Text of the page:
WASHINGTON - The federal government's move to regulate e-cigarettes is a leap into the unknown.

Most everyone agrees that a ban on selling them to children would be a step forward. But health and public policy experts cannot say for certain whether the electronic devices are a good thing or a bad thing overall - whether they help smokers kick the habit, or are a gateway to paper-and-tobacco cigarettes.

The proposed rules, issued Thursday by the Food and Drug Administration, tread fairly lightly. They would ban sales to anyone under 18, add warning labels, and require FDA approval for new products - less restrictive than some companies had feared, with their full effectiveness likely years in the future.

Bonnie Herzog, an analyst at Wells Fargo, said the proposal was "positive for the industry."

But some public health advocates lamented the fact that the proposal did not take aim at e-cigarette advertising or sweetly flavored products, which they said risk introducing a new generation of young people to conventional cigarettes when little is known about the long-term health impact of the devices.

"It's very disappointing because they don't do anything to rein in the Wild West marketing that is targeting kids," said Stanton Glantz, director of the Center for Tobacco Control Research and Education at the University of California, San Francisco.

FDA Commissioner Margaret Hamburg said at a briefing that the proposal represented the "foundational" step toward broader restrictions if scientific evidence shows they are needed to protect public health.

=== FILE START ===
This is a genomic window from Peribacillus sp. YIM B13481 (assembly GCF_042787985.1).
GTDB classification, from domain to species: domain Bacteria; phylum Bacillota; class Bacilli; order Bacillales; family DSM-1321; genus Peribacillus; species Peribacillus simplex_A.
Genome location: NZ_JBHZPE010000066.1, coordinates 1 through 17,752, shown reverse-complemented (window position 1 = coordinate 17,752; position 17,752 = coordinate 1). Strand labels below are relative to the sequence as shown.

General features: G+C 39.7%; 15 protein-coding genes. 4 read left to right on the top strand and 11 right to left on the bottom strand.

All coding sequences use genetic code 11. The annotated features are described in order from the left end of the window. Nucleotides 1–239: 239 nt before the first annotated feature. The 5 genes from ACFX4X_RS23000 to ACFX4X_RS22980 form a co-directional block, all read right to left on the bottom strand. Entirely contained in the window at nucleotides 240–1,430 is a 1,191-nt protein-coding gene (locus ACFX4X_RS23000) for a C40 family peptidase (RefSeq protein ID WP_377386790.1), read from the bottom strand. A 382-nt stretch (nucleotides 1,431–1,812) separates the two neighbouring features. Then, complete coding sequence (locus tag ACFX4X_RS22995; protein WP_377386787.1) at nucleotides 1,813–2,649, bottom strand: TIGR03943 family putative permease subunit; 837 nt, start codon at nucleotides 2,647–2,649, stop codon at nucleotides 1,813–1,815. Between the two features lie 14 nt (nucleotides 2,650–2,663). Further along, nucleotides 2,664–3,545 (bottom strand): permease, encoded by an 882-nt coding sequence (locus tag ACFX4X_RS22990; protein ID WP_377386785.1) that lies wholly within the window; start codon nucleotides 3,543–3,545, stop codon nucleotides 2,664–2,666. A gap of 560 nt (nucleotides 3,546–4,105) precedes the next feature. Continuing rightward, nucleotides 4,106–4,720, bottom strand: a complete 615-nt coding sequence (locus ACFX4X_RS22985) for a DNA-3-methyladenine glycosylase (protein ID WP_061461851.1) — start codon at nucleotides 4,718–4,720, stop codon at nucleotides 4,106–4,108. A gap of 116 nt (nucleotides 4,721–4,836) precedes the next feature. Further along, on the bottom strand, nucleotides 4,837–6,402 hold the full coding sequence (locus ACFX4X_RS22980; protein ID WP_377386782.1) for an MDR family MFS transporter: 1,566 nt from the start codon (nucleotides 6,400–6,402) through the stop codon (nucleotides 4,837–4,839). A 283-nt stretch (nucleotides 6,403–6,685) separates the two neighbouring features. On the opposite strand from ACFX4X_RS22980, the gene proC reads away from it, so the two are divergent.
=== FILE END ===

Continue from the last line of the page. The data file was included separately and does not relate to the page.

That declaration worries some companies.

"The window is still open for a more draconian approach," said Jason Healy, president of Lorillard Inc.'s blu eCigs unit, with 48 percent of the market. "I think the proposal shows a good science-based reaction here from the FDA, but there is a lot we have to go through during the public-comment period."

Some in the sharply divided public health community welcomed the FDA's light touch.

Michael Siegel, a professor of community health sciences at Boston University, said a ban on flavorings would have "devastated the industry, as the flavors are a key aspect of what makes these products competitive with tobacco cigarettes."

Similarly, a ban on e-cigarette advertising, he said, "would have given tobacco cigarettes an unfair advantage in the marketplace."

E-cigarettes use batteries to heat a liquid, producing an inhalable vapor laced with nicotine - providing the kick and addiction of regular cigarettes, but without the cancer-causing tar and ash that come from burning tobacco.

The long-awaited proposal would subject the $2 billion industry to federal regulation for the first time. A law passed in 2009 gave the FDA authority to regulate cigarettes, smokeless tobacco, and roll-your-own tobacco, and stipulated the agency could extend its jurisdiction to other nicotine products after issuing a rule to that effect.

One year later, New Jersey implemented the first comprehensive e-cigarette restrictions in the nation, treating them the same as regular cigarettes for sales (prohibited to anyone under 19) and usage (banned in most public places).